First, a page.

Bulbs

Bulbous flowers

Information on bulbous flowers

The bulb is the root conformation of those plants which, during evolution, have developed this organ for the purpose of proper propagation and conservation of nutrients during adverse periods. The bulb is usually buried and has the roots around it that perform a nutritional function, while the stems or stems destined for external life sprout from its apex. Most of the bulb plants are those grown for ornamental or food purposes; suffice it to recall the common onion used in cooking, or even among bulbous flowerswe find the lily, the cyclamen and many other spontaneous and cultivated species. The multiplication of the bulbs takes place in different ways, but in principle by dividing the mother bulb you get the bulbils (small bulbs that will give life to new plants) to be planted individually. Other species, on the other hand, have the bulb already shaped to be divided without the aid of knives or shears, as happens for the narcissus.

The tulip


Who doesn’t know the most famous bulb flower in Europe? The tulip has been cultivated for centuries in Holland, one of the largest producers of tulip bulbs in the world, and its name derives from the Turkish term «tullband», which means «headdress», to outline the particular shape of this flower which recalls headgear. The tulip is ascribed to the Tulipa genus which includes about 18 species native to Turkey. Over the years, different hybrids and varieties have been selected that are easily adaptable to adverse conditions or apartment living. Each tulip is composed of an underground bulb and a long fleshy stem on which the flower grows, of variable color depending on the species, while the leaves start from the base and stretch upwards. The cultivation of the tulip requires a few tricks,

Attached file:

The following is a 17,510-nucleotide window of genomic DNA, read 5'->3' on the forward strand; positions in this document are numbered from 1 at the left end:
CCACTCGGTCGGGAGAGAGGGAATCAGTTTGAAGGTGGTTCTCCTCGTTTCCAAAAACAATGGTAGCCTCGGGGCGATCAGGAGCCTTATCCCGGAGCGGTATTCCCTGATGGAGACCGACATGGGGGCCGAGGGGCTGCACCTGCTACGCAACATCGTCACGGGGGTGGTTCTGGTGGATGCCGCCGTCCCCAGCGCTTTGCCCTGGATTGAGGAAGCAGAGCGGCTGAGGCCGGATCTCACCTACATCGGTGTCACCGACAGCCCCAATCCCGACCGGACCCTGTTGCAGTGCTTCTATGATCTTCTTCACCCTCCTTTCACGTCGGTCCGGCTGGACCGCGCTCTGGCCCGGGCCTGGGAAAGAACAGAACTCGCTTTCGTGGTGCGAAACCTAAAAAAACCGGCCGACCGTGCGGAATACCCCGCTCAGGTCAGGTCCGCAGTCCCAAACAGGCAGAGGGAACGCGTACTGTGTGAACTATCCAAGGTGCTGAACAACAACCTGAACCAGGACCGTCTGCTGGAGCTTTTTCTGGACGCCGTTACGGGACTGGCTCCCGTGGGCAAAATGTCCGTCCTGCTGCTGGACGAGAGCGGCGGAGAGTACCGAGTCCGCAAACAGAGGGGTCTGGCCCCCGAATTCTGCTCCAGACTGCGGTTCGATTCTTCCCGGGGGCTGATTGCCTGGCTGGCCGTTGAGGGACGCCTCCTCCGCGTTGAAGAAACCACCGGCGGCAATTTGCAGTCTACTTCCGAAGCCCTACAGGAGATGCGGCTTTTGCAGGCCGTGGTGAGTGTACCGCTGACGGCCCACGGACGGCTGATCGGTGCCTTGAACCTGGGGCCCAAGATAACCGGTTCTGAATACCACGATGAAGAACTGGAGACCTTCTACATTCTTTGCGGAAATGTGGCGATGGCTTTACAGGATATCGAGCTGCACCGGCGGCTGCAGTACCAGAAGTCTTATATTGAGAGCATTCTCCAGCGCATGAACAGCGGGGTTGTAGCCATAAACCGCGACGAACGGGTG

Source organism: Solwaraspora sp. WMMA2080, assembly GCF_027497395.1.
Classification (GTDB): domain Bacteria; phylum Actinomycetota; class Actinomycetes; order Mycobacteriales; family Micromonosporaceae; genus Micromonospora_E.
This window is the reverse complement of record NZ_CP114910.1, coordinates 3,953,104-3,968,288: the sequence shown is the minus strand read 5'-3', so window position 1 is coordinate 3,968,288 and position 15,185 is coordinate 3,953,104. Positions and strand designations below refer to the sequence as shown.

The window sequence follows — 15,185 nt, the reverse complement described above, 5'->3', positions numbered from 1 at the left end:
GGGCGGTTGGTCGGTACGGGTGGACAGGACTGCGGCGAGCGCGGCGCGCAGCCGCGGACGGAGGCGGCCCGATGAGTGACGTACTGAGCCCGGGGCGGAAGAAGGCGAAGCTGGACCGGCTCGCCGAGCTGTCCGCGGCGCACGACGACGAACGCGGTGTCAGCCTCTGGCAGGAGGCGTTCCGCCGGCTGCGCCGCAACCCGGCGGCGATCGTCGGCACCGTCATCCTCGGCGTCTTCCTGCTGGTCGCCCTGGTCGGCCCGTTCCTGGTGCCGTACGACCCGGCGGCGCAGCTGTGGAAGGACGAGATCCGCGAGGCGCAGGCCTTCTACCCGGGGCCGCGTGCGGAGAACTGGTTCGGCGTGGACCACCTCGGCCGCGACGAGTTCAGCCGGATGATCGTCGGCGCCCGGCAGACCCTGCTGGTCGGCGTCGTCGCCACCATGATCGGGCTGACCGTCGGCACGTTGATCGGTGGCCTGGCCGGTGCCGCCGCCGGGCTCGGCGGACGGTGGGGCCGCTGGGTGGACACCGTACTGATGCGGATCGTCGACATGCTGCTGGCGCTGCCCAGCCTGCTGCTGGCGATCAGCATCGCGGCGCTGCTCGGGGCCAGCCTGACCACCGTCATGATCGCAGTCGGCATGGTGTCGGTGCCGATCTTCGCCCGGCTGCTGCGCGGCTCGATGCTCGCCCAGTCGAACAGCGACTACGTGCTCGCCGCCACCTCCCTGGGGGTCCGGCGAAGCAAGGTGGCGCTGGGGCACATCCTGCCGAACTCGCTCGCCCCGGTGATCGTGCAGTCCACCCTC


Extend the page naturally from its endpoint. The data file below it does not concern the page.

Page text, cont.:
The narcissus


The narcissus takes its name from the famous character of Greek mythology, who fell madly in love with his image reflected in the waters of a pond. Literally narcissus derives from the Greek meaning «to stun», referring to the intense smell that many species of narcissus emanate. Ascribed to the genus Narcissus which has about a dozen species originating in Europe, this flower is particularly appreciated for its aroma and its unusual appearance; it has a crown of six external petals (called paracorolla), while the perigonum protrudes from the center which appears as a single tubular or trumpet-shaped petal. The bulb is slightly elongated and pear-shaped, while the stem is erect and fleshy in nature. The narcissus is a poisonous flower for both humans and animals and if accidentally ingested it can cause damage to the nervous and gastrointestinal system. Cultivation is among the simplest, since it adapts to almost all types of soil, the only precaution will be to fertilize it with potassium-based products and not nitrogen as in many other plants.

Bulbous flowers: The lily


Among the most famous bulbous flowerswe remember here the lily, widely spread and cultivated as an ornamental plant, also used during the celebration of holidays and anniversaries in various countries of the world. There are about a hundred species of the genus Lilium, although there are many hybrids and varieties artificially selected over the years on the market. The flower has six petals that tend to bend backwards towards the ends, of varying colors from pure white to deep red, depending on the species. The bulb, buried or semi-buried, is squat and rounded. The leaves are lanceolate, fleshy and bright green; they grow at the base of the stem and often form a thick crown. The most famous lily is Lilium candidum (or white lily), which for centuries has denoted purity, so much so that it has become the symbolic flower of the Virgin Mary.

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